Baseball Hall of Fame: 2012 Preview

HOUSTON: Houston Astros hitting coach Jeff Bagwell looks on during batting practice before the Houston Astros play the Cincinnati Reds at Minute Maid Park in Houston Texas. (Photo by Bob Levey/Getty Images)

With Roberto Alomar and Bert Blyleven safely (and justifiably) enshrined in the Hall of Fame, we may turn our attentions to what will happen a year from now ... or, perhaps, what will not happen.

Here's a list of the best players who will debut on the 2012 Hall of Fame ballot: Bernie Williams, Brad Radke, Tim Salmon. Frankly -- and with all due respect to Carl Everett, Terry Mulholland, etc. -- those are the only three first-timers on the ballot worth mentioning. And none of those three are really worth voting for. Williams obviously has the best case, as a good-hitting center fielder for a number of years. But you can make his case convincingly only if you can make a convincing case that he was a solid, at-least-average defensive center fielder ... and that's a tough case to make, if you trust modern defensive metrics.

But Williams was a fantastic player who did well in October; he deserves (and will receive) some real support, but will fall well short of 50 percent from the voters in his first year of eligibility. Radke and Salmon will probably fail to receive five-percent support, and drop from the BBWAA ballot forever.

Without any exciting first-ballotteers, it's the holdovers who will carry the Village of Cooperstown's hopes this winter, when the 2012 voting results are announced. Of course, the paradox is that the Hall of Fame -- which isn't really in the business of not honoring baseball players -- will be hoping that at least one player (ideally, more than one) who were deemed not Hall of Fame-worthy this year will be deemed, by almost exactly the same group of voters, Hall-worthy.

Yeah. I know. Don't get me started.

Anyway, last time only two players were listed on more than 50 percent of the ballots without getting the 75 percent necessary for election: Barry Larkin (62 percent) and Jack Morris (54 percent). Only two more topped 40 percent: Lee Smith (45 percent) and Jeff Bagwell (42 percent).

With no super-strong candidates being added to the 2012 ballot, most of the holdovers are going to fare better.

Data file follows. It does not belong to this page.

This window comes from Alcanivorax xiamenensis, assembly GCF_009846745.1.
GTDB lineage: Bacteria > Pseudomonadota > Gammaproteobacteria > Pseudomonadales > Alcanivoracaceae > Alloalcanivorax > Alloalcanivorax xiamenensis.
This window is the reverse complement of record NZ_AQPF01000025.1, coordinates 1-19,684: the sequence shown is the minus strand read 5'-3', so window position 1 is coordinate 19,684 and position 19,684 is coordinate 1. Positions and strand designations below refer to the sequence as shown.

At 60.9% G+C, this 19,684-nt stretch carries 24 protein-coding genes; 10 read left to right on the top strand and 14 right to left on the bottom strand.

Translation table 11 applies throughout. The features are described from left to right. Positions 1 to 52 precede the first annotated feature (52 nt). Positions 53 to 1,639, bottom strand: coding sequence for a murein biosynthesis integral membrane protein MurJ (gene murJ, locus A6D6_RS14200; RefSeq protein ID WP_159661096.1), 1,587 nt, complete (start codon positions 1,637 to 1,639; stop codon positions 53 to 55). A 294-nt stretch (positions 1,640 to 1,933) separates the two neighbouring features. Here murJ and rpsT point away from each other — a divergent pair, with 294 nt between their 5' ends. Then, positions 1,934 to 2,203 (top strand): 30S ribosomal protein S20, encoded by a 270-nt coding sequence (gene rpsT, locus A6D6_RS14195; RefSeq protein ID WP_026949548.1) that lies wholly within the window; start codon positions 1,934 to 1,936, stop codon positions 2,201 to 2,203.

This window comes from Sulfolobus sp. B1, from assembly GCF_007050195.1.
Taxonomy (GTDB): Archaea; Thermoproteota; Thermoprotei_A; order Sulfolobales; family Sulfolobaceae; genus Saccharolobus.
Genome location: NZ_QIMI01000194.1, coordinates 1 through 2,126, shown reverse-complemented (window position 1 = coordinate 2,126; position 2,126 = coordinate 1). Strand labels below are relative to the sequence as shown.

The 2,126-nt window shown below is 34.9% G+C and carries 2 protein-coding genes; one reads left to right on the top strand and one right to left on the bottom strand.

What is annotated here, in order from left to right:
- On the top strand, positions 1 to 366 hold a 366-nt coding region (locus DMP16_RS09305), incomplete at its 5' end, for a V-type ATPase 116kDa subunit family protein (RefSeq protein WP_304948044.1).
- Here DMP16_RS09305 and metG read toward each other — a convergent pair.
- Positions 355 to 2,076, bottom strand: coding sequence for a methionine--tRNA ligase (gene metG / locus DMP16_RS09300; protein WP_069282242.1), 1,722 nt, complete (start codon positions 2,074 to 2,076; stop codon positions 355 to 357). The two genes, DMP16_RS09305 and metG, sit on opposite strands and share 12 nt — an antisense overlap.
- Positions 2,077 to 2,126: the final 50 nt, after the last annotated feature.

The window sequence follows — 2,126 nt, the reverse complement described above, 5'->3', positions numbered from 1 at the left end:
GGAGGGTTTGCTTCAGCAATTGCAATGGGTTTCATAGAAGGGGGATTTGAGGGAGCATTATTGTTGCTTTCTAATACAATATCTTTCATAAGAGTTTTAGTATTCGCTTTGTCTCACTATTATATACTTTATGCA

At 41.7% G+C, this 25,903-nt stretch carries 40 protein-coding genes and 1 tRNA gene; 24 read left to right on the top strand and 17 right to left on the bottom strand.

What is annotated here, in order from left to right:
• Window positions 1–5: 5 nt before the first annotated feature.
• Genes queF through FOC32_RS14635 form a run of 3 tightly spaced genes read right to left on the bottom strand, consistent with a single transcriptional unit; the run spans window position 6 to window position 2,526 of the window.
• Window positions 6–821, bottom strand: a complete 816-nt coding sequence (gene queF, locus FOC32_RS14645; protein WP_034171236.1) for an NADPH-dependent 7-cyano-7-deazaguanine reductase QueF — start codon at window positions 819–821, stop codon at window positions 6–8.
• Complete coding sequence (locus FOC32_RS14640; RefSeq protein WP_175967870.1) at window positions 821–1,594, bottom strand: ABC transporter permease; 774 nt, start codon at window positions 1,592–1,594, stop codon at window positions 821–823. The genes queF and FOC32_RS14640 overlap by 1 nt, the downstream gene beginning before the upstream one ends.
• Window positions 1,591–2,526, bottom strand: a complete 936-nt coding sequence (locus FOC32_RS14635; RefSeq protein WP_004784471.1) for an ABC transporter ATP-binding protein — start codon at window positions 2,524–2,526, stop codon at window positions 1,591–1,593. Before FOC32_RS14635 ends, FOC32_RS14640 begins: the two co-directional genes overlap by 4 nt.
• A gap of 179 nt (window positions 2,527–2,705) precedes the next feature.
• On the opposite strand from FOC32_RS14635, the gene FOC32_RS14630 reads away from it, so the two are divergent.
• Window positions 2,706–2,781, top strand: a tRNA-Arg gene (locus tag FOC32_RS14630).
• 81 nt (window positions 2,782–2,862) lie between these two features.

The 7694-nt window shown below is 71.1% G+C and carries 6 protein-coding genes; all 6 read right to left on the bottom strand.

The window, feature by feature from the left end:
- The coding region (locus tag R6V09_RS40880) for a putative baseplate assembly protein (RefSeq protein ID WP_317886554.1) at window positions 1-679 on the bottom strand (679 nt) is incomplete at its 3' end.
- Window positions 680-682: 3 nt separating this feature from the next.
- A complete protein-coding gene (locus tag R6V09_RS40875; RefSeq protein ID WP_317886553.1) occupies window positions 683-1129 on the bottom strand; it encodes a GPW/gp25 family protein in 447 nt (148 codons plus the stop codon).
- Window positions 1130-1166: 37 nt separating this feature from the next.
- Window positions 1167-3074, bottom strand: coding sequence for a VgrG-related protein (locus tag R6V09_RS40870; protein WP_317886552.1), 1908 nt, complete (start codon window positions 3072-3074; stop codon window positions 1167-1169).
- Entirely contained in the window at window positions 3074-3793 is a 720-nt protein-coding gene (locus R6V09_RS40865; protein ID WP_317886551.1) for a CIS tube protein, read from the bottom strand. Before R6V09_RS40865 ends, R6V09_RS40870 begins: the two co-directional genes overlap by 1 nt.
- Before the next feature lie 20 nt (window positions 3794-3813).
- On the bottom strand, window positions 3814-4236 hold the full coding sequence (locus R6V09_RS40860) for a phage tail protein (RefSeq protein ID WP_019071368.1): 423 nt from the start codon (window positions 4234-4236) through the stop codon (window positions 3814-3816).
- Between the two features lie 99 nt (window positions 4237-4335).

Is Jack Morris going to pick up 21 percent, though, and gain election? Probably not; 21 percent would be a massive leap (especially considering that he moved up just one percent this year). Lee Smith's been stuck at around 45 percent for four years, and will do well to top 50 for the first time. Bagwell's next appearance will be just his second; there are voters who simply refuse to vote for anyone the first time around, and his support should improve significantly. Not enough to get him elected, of course. And rumors about steroid use might keep him out forever. But Bagwell was a legitimately great player, and someday he'll be in the Hall. Somehow.

Which leaves only Barry Larkin having a good shot at BBWAA election in 2012.

In 2010, Larkin got 52 percent (which, by the way, was criminally low). And with Alomar and Blyleven, both outstanding candidates, on the 2011 ballot, Larkin still jumped 10 percent in his second appearance on the ballot.

In recent years, Andre Dawson went from 67 percent in 2009 to 78 percent in 2010 and -- in perhaps the most relevant example -- Ryne Sandberg went 61 percent in his second year of eligibility to 76 percent in his third. And that was with Wade Boggs debuting on the ballot (and getting elected).

So it might be a close-run thing, but I'll predict that Barry Larkin is elected in 2012, his third year of eligibility. And that he's the only one.

The only one elected via the BBWAA, anyway. This winter, a committee will consider the so-called (and ridiculously named) Golden Era, with the rules mandating a ballot listing 10 candidates. With the committee consisting of only 16 members -- and presumably allowing for old-school vote-swapping, etc. -- it seems likely that at least one candidate will get the necessary 12 votes. It's probably Ron Santo's turn, finally. You know, just in time for the first anniversary of his death. When he should have been elected 30 years ago.

Anyway, they'll almost certainly elect someone and Santo's the best candidate, and has received the most support in recent Veterans Committee elections (when nobody was actually elected, time after time). Gil Hodges and Tony Oliva will draw significant support, too. But in the first year of this new committee, it's hard to predict what will happen.

My money's on Larkin and Santo, though. And both are incredibly deserving of baseball's highest honor. Next year's class might be small, but it should be good.

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